This month we’re thrilled to be featuring Traci Des Jardins, chef at Jardiniere and Mijita in the San Francisco Bay Area. With a culinary style that spans traditional French cuisine to authentic Mexican fare, Traci has a proven she can do it all — including television. Keep reading to learn her story, her best cooking tips, and how she’s teaching her son, Eli, to navigate the kitchen.
How did you become interested in cooking as a career?
I chose something I was really passionate about when I dropped out of college, and it has stuck with me for 30 years. I am still passionate about it.
How would you describe your cooking style?
The style of my restaurants is greatly varied, from refined French/California food to Mexican street food to American pub food. At home I cook rustic seasonal fare and a lot of ethnic foods.
What’s the most rewarding part about training other chefs?
To see them develop into their full potential.
Do you cook with your son, Eli? What are his favorite foods?
He is always around me when I am cooking. He loves to help me at events and knows exactly what to do. I think he really has learned to cook watching me — the other morning he surprised me by making his own scrambled eggs for breakfast.
What role did your grandparents play in developing your interest in cooking?
Food was always central in our lives. All of my grandparents cooked. I remember making tortillas from a very early age with my grandmother Angela. She used to make them every day and kept a bin under the kitchen sink for “drippings” — essentially lard for the tortillas.
What led you to open your own restaurant, Jardinière? What were some of the biggest surprises during the process?
Opening my own restaurant was always my dream. I don’t know if there were really any surprises — I was well prepared for the process having done it for many others along the way.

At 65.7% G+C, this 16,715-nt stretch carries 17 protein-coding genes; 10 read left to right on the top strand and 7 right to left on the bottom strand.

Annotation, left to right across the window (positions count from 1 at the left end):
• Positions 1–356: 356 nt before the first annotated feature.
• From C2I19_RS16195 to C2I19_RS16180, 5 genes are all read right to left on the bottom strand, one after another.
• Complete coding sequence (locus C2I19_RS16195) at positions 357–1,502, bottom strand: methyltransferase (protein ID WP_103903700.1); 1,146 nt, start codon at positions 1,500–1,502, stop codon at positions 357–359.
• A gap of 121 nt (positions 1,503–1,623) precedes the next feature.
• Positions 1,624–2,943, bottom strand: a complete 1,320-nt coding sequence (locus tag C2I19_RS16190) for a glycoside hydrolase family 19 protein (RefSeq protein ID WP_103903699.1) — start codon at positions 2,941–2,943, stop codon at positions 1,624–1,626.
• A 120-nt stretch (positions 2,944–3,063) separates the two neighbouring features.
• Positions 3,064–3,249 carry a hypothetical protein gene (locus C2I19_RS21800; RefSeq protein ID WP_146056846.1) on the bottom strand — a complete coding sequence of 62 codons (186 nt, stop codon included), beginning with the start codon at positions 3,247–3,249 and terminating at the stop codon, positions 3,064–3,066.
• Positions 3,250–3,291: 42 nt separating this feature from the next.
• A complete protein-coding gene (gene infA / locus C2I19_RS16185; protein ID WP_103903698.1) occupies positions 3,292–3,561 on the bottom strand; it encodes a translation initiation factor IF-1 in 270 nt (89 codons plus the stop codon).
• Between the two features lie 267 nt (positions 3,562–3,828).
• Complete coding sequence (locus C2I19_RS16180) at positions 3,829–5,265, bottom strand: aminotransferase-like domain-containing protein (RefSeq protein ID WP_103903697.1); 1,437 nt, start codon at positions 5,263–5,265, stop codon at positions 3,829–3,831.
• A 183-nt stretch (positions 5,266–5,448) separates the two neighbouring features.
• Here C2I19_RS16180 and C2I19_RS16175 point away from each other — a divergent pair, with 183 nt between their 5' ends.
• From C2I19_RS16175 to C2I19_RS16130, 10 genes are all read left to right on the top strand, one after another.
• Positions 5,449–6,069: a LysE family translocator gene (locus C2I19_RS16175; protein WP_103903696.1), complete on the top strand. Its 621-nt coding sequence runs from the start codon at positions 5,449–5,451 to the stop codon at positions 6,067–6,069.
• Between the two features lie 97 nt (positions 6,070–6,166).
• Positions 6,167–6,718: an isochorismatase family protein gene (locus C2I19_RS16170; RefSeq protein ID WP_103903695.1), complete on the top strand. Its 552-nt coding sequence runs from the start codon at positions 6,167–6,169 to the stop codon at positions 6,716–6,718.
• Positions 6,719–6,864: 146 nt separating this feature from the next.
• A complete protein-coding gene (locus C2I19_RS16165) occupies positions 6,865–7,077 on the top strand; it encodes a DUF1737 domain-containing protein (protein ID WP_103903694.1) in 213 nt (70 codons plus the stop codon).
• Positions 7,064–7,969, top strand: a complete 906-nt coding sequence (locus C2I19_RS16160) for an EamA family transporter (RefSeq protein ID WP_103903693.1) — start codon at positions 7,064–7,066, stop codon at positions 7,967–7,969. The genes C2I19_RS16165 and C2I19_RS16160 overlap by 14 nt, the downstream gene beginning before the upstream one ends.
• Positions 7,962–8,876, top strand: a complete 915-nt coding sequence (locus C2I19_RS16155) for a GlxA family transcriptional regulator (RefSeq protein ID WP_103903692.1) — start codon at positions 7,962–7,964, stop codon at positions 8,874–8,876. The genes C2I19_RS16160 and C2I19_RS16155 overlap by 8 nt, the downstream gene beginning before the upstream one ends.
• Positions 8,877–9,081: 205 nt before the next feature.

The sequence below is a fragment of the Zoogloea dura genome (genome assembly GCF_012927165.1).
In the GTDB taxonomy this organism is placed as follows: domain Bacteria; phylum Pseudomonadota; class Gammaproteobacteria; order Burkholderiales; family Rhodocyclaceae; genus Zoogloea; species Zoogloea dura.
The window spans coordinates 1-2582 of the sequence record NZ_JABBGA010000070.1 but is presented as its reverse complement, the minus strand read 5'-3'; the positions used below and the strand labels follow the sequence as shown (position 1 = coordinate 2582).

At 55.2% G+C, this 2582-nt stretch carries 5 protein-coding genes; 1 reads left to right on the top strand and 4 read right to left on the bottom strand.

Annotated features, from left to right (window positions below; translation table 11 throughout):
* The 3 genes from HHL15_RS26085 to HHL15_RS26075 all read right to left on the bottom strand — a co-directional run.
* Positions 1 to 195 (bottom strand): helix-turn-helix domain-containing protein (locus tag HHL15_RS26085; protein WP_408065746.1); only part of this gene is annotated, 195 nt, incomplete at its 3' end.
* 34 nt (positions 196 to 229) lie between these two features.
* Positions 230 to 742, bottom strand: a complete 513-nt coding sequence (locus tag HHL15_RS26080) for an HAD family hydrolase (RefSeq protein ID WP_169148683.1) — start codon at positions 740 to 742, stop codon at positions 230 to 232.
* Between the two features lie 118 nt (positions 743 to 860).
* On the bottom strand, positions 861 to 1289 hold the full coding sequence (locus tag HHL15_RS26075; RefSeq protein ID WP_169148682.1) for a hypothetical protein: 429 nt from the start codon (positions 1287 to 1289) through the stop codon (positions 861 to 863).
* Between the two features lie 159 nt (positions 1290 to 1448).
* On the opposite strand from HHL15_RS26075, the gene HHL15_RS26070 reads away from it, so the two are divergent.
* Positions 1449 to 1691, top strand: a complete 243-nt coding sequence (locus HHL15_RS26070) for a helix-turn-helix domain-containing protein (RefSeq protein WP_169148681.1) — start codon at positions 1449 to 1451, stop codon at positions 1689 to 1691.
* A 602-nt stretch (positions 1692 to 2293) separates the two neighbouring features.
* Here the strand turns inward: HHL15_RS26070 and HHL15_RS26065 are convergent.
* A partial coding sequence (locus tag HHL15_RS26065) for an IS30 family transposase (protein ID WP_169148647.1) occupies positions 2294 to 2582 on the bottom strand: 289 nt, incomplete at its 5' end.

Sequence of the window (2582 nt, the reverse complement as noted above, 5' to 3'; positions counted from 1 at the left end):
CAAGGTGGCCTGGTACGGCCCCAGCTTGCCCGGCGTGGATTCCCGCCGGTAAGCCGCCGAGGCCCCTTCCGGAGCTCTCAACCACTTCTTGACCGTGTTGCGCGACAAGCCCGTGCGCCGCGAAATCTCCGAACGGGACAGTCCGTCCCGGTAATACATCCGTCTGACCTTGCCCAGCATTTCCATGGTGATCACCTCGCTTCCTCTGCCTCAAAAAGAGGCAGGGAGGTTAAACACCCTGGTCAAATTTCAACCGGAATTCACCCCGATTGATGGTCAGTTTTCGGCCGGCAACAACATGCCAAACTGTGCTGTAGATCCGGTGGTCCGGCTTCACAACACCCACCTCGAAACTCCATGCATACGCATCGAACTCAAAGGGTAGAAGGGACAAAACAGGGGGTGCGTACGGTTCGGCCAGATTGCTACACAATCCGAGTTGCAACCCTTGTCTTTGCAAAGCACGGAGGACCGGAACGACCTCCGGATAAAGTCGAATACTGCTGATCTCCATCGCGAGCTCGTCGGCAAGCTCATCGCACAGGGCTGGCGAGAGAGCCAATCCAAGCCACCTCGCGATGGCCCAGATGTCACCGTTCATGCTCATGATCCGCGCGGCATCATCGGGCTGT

Your second restaurant Mijita is a big departure from Jardinière. What is special or unique about each of them?
Jardinière is reflective of my extensive training in French cooking, while Mijita is my soul food. Mijita is something I dreamed of doing for a long time as a tribute to my grandmother and the culture I feel so closely aligned with.
Tell us about competing on Iron Chef America and Top Chef Masters? What did you take away from those experiences?
TV is a whole other world. There are many opportunities associated with it, but at the end of the day, you just have to have fun doing it and not take it too seriously. I made some amazing friends in all of my TV experiences. It is an opportunity to really bond with others in the industry.
What advice would you have for young women starting out in a male-dominated industry?
Don’t think about the fact that you are a woman. Work hard, ignore any statistic, and believe that you can do anything.
What are 3 ingredients you use often in the kitchen that may surprise people?
I don’t think there are any. I keep things pretty basic. When I am cooking at home I think most of the dishes I cook have less than 5 ingredients in them. An essential is a tub of duck fat, but I don’t think that would surprise anyone.
What is your most prized kitchen possession?
A spice holder that I bought at a Paris flea market a long time ago, which contains a variety of salts from around the world.
What is one of your best cooking tips that people may not already know?
One of the keys to cooking anything well is the surface area in a pan. When a pan cools down too much, you lose control of how the food is being cooked. If you don’t crowd a pan too much, it retains its heat and you have more control over the outcome of the product.
What’s your biggest inspiration in the kitchen?